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RACING AND TRAINING: A WINNING COMBINATION IN THE DARK

September 21, 2014

In my last blog I managed to provide some sort of outline that I was hoping to follow prior to the Melbourne Marathon. Sadly (but not surprisingly) these plans were interrupted by illness a weekend ago, subsequently meaning that preparations are now well behind. But there’s no point in altering the plan now, not only is it too close to the event for rash decisions, it also didn’t affect me too much to prevent me from racing yesterday in Brisbane which was always in my original planning.

You may remember in March that I combined football and running to compete in the Twilight Run at St.Lucia (https://mhjeffrey027running.com/2014/03/28/this-guns-for-hire-even-if-its-just-running-in-the-dark/). The event this time is a sister event, located in the Brisbane Bayside suburb of Wynnum. Timing for the event was similar, with the Half Marathon commencing at 5PM and finishing at night, and the similarities continued with the course format comprising of 2 loops plus an additional loop on lap 2 to make up the 21km.

Getting to the race though was an exercise in patience. In their infinite wisdom Queensland Rail scheduled track works for that weekend, so shuttle buses ferried passengers and runners for part of the journey. Everything was going alright on the bus, I even managed a little shut eye on the back seat, until we met our connecting train at of all places Murarrie. The last time I arrived at Murarrie was for last year’s Bridge to Brisbane, where the train filled to the brim almost caused everyone to miss the start of the race. This time it was the fact that the train was stationary for close to 20 minutes having to wait for an extra 6-7 passengers from another 2 buses before departing for Wynnum Central station. It still was a kilometre until we reached the race precinct, which was bad luck for those wanting to do the 5km race and caused much disruption to the routine.

At least those at the race precinct were fantastically prepared for rapid movement of the line to get preparations on track. Sometimes line waiting could take forever, but within 5 minutes I had what I needed (including the singlet that I was going to run in, an attraction to the event as it’s not every day a good quality item of training gear is included in the price). Even the toilet queue moved at a rapid rate, leaving me long enough to get into the start area.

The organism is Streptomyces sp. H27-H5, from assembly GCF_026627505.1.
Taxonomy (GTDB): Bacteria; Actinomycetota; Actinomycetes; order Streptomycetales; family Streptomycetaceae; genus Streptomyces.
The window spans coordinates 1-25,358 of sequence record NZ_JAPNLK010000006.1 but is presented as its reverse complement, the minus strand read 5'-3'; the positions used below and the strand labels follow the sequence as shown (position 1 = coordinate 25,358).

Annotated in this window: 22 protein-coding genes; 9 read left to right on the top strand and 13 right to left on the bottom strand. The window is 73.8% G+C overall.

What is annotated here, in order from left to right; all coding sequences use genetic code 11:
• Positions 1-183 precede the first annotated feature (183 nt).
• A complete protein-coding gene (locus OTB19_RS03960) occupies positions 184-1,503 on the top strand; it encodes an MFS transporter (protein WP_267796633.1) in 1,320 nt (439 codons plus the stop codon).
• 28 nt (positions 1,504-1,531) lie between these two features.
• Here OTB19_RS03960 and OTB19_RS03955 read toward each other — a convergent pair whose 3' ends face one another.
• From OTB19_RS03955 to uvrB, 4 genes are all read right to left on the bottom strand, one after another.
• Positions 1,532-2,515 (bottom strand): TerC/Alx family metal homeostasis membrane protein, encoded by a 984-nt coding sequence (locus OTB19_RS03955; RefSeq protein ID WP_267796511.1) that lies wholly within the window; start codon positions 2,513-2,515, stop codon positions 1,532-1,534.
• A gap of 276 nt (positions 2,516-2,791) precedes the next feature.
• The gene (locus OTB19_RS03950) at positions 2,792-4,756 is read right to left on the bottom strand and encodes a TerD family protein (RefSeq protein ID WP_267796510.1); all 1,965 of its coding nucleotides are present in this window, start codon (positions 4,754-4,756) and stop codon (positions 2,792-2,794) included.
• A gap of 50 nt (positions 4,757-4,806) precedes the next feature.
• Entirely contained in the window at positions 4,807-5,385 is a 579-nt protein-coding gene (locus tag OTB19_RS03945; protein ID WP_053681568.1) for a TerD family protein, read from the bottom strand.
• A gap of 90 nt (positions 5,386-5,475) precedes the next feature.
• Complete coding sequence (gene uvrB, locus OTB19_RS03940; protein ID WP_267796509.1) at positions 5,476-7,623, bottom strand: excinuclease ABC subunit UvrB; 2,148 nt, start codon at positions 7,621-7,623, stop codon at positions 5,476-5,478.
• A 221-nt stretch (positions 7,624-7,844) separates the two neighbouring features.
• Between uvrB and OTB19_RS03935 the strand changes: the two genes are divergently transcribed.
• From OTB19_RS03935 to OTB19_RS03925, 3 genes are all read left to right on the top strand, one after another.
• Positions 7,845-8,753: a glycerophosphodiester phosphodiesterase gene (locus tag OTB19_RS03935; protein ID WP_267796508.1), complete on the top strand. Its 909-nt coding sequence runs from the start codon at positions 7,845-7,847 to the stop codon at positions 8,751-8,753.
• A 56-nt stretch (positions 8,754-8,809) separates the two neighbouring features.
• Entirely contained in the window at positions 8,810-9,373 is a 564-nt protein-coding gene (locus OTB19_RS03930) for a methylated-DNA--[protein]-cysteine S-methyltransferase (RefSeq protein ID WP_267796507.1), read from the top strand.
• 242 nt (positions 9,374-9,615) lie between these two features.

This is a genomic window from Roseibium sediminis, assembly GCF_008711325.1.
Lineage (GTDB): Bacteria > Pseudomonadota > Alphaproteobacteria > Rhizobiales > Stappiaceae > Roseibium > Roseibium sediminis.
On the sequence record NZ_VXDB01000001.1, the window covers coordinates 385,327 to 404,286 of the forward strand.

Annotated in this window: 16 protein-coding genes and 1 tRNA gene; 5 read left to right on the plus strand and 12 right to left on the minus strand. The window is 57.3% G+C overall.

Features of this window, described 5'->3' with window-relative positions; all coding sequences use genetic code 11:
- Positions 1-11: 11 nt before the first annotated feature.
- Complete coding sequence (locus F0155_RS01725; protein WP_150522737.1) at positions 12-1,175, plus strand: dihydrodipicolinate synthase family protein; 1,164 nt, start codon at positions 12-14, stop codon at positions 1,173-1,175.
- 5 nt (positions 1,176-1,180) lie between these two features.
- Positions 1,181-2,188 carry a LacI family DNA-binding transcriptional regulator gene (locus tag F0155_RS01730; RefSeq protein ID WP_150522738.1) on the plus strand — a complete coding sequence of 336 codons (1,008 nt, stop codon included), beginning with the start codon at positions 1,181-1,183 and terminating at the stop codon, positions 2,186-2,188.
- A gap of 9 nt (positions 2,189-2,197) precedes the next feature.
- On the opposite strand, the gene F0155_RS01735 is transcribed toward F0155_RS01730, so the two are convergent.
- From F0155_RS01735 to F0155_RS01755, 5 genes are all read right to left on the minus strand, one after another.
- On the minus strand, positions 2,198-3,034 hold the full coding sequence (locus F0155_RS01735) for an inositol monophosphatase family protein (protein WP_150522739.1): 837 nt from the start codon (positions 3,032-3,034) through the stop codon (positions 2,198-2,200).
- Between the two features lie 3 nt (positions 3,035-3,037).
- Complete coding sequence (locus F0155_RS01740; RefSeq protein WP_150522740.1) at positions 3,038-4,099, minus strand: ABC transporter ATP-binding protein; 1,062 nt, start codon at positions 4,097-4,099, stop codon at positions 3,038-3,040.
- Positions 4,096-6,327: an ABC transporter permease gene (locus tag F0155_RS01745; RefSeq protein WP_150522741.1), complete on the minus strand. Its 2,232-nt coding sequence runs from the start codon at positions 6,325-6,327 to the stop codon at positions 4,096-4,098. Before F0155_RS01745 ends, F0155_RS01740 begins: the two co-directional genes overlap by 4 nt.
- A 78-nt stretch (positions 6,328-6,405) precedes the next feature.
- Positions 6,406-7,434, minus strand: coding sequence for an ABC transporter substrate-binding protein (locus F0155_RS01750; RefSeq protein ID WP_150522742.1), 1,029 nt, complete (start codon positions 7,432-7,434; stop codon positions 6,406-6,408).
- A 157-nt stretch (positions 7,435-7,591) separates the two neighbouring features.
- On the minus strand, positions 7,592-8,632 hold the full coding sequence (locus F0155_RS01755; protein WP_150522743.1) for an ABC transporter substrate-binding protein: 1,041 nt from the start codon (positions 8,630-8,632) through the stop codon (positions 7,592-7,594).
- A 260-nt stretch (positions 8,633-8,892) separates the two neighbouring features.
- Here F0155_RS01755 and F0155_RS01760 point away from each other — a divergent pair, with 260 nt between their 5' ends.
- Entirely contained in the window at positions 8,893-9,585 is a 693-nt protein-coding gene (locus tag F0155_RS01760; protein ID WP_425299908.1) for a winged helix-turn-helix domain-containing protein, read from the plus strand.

Once again the 10km racers and the half marathoners started at the same time, which was more of an annoyance than anything. I understand that the timetable is relatively short and that other events need to get started as well, but maybe they could find a way to separate the runners at the start line so that the squeeze in the start area (let alone at the start line) would be eased. Apart from that it was rather smooth sailing, the walkers on the road giving room for the runners and the marshals and volunteers around the course providing clear direction. Kudos especially to one fellow on a narrow corner before/after the bridge over Wynnum Creek where it would have been easy for runners from opposite directions to cannon into each other, and also to another worker at the top end of the course for having the radio cranked with the footy (AFL, Australian Rules Football for those wondering) so at least I knew the scores.

I may have finished the race in 1:51, but to me that wasn’t as important as it might have otherwise been. Any thoughts of a rapid time for me were virtually gone after the illness (I still struggle with coughing fits occasionally, although this to me is at least manageable), and were 100% eliminated with the head winds dominating the return parts of the loop. There’s not much that can be done to eliminate this, you can’t complain about something you can’t control. At least I did manage 2 goals, which were to go at a pace that would compliment my Melbourne Marathon plan of covering 11km per hour, and to make it back prior to the 7PM fireworks display, which can also be an advantage of starting events in the afternoon as opposed to the usual morning starts.

The whole point of the exercise in any case was to test out race plans and preparation in race conditions before taking on the challenge of the Melbourne Marathon in 3 weeks time. Arguably the hardest part of training for long distance events is running long distances, it does bring an intimidation factor that many cannot overcome. So what better way to train for events than to do an event with decent distances to mix training up? That’s not to say that the event would be a target in itself, many would have set themselves to go the distance or to get a decent time. All that I’m pointing out is that there are other goals on the agenda for me later on, and this is a stepping stone for those goals.

 

There are now 21 days before I hit the start line on home turf in Melbourne. After getting home this evening another training run is scheduled a few hours later, and the grind of the next week and a half is as important now as it was before hearing the starting command for the run this weekend.

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One Comment
  1. Tom G permalink

    Good on you Mick.

    I’m proud of you turning your health around. You’re an inspiration to all around you.

    -Tommy Granleese

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